The Militia, having only one die available, could not effectively return fire without abandoning the fence. This seemed unwise, so they held position and prepared for a certain assault.
But it was time for the mortar to speak, and most loudly it roared. Soaring over the heads of friend and foe, the shells exploded among the enemy like demons shrieking: 6, 6, 6, 5, 5, 1. An entire British regiment was wiped out!
The First Battle Round was over, and the Patriots had come out the best of it.
The Second Battle RoundThe Second Battle Round began with both sides rolling a 5 on their respective dice. The tie meant the Advantage remained with the British general.
The British Assault
|The British make an assault. They melee with the Cavalry.|
They shoot the Militia. They shoot the Field Gun.
They achieve little.
The British general ordered one Redcoat regiment forward to intercept and attack the cavalry— with bayonets! The Redcoats rolled 4 dice, for a 6, 3, 3, 4; only one hit!
As this was a melee, the cavalry fought back, rolling two dice (rather than its usual three): 5, 3. Each side gained a hit on the other, and each side lost a figure. (An attack on an enemy in the same section is a “melee.” It allows a regiment to hit with all its troops, but also gives the enemy the ability to fight back out-of-turn, though at weaker strength).
The cavalry rolled a retreat die: 3. This is only one higher than its remaining strength (2 out of 3 total), so it stands.
The British regulars, also having been hit, rolled a retreat die: 2. Not going anywhere.
The second British regiment fired on the militia again: 2 dice (penalized for range and the fence): 6, 4. The militia was hit, and having only one figure remaining, was eliminated. Weep, o ye wives and mothers!
The Hessian regiment moved forward to contact their weakened brethren, initiating a volley fire. However, the dice were not good, resulting in only two 5s from the rear regiment; volley fire requires a 6, so they missed.
The Patriot’s Brilliant Maneuver
|Who let those horsemen in here?!?|
The Patriot commander realized the British general had made a crucial blunder— he had left himself unprotected, alone in his section of the battlefield (okay, he had a staff tent, a nominal ceremonial guard, and the Loyalist mistress he acquired in Boston, but tactically he was alone).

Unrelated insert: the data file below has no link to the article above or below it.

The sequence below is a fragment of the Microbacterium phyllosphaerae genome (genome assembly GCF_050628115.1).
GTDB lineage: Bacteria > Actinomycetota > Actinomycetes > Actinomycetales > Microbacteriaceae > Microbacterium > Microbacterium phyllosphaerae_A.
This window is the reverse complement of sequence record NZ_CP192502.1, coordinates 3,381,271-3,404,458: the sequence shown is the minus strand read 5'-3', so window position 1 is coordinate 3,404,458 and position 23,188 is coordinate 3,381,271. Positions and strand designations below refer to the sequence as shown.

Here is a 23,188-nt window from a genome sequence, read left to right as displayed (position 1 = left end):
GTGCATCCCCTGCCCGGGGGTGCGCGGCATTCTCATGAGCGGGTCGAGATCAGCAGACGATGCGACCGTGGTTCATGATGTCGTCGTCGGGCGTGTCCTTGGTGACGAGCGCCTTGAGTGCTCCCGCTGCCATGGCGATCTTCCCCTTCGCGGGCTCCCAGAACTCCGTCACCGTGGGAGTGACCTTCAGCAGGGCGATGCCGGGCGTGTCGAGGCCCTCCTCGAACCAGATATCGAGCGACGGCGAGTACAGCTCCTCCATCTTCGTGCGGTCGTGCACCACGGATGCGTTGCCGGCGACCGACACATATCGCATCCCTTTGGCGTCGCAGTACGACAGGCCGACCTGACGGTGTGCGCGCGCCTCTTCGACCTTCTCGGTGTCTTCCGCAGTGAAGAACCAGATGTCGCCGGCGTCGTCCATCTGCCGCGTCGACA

The cavalry disengaged from the enemy and swooped down on the unsuspecting general! Alerted to the danger, he called upon the Deity to aid his escape. But the Deity smiled not upon the servant of tyranny, and the general rolled a 1 rather than the necessary 6. Caught with his pants down, the embarrassed commander could do naught but hand over his sword. The Battle of Flatbrown Bridge was over, and with cunning, skill, and the blessing of Providence, the Americans had won!
|The Patriots are Victorious! Hoorah for Liberty and the Continental Congress!|
FINAL NOTESThis battle was very brief, in part due to the carelessness of the British commander (I take full responsibility; I honestly hadn’t considered the threat the cavalry posed by being so far forward). But this battle also featured seriously understrength forces; the actual rules call for sides of 8 regiments, rather than the 5 and 4 I gave my respective armies.
Nevertheless, this battle did demonstrate some of the key elements of the game, from the Order Dice to the varied strengths and weaknesses of the different forces, and hopefully gives you a feel for what the game can do.
THE GIFTAnd the rules are free. Just send me a request via e-mail to Parzival AT aol D0T come (no spaces, and replace AT and D0T with the appropriate symbols). Tell me how you found out about the game, and I'll send you a PDF of the rules. After that, all you have to do is gather up some plastic Patriots and Redcoats, a few dice, and have fun!
And have a Merry Christmas from Parzival!
--- Howard Shirley, aka Parzival